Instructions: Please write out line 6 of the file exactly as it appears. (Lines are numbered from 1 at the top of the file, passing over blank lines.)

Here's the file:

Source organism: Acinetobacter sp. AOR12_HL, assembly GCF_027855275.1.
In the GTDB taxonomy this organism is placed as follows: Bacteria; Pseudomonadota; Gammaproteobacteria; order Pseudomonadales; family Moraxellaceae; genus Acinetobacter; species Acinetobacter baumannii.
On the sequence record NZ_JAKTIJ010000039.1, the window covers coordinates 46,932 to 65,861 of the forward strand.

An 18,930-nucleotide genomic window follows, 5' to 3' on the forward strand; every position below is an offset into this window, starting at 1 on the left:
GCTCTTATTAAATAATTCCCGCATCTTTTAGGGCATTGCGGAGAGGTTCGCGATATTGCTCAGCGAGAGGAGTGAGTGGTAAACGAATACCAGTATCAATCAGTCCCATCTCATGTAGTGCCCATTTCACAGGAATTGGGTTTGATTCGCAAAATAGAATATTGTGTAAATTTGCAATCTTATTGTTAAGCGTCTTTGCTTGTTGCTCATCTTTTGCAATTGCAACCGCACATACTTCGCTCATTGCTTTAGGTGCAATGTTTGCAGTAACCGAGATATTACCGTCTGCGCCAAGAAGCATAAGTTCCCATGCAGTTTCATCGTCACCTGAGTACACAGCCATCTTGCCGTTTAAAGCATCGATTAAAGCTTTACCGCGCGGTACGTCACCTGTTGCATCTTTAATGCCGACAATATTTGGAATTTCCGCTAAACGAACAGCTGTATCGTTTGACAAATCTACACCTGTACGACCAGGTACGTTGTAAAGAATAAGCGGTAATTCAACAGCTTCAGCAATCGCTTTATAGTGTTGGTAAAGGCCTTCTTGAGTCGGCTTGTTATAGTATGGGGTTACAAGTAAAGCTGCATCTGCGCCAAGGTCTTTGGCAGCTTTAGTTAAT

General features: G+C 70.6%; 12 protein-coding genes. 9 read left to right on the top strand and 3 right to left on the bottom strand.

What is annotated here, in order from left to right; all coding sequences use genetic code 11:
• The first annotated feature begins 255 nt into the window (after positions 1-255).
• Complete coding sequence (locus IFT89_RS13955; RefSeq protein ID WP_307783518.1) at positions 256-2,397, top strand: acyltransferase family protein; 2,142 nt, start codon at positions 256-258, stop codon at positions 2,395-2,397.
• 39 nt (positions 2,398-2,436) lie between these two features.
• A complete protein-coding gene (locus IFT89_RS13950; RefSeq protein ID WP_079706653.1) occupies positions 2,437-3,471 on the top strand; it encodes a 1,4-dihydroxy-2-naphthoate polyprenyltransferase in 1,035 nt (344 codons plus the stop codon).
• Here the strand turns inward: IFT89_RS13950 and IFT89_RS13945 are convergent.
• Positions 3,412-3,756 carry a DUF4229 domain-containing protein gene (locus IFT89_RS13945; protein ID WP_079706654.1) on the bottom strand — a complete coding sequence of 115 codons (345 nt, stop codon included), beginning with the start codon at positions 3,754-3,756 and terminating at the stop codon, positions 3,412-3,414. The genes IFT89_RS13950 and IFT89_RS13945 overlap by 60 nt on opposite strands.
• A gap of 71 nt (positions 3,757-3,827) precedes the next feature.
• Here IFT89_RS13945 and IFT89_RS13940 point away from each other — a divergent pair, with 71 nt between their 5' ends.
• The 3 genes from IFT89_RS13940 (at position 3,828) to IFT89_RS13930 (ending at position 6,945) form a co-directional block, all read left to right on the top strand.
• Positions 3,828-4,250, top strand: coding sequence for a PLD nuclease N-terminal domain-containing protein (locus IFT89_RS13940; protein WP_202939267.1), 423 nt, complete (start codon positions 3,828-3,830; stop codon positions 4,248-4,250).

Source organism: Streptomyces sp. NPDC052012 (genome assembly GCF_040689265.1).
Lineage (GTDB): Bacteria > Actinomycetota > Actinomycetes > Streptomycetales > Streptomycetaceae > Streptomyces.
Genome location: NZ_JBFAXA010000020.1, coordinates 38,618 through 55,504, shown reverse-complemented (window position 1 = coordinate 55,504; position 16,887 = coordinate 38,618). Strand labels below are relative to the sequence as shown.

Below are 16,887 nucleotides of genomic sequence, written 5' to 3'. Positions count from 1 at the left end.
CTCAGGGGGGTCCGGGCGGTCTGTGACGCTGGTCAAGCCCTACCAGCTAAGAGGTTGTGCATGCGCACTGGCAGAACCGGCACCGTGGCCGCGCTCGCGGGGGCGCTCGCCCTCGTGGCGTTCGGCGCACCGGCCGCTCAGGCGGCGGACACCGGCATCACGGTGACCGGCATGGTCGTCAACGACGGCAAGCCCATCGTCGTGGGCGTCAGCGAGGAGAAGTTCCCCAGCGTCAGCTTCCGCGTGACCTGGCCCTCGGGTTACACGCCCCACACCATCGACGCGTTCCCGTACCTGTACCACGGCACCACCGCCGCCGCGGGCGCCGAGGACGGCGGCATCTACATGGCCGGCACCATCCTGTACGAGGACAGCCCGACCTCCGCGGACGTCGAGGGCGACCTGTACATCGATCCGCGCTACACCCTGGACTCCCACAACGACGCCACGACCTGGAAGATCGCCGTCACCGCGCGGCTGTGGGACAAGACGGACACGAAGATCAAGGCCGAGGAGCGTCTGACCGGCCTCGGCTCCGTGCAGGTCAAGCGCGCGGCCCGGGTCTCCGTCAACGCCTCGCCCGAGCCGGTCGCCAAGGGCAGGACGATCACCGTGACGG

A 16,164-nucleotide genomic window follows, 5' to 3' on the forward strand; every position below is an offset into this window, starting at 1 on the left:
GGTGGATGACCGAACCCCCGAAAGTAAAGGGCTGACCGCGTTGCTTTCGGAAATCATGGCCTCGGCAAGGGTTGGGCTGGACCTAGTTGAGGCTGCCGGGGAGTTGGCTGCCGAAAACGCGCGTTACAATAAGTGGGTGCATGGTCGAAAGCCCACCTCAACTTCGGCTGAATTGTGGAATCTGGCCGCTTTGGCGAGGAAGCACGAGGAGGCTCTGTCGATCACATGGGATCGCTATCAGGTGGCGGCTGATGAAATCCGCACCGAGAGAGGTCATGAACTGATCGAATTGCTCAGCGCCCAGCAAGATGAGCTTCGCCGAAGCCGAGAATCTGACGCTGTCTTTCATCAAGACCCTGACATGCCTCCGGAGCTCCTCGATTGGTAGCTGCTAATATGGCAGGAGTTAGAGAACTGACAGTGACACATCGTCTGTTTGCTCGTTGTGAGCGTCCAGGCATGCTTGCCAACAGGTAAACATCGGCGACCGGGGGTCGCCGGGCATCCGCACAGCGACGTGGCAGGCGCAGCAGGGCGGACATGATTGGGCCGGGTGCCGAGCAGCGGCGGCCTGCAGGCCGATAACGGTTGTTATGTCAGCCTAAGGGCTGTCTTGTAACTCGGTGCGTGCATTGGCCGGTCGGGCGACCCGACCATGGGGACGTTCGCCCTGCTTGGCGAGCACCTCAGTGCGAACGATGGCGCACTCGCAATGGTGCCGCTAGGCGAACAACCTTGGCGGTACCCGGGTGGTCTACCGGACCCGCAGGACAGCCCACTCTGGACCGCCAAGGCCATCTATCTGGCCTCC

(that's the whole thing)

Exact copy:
General features: G+C 70.6%; 12 protein-coding genes. 9 read left to right on the top strand and 3 right to left on the bottom strand.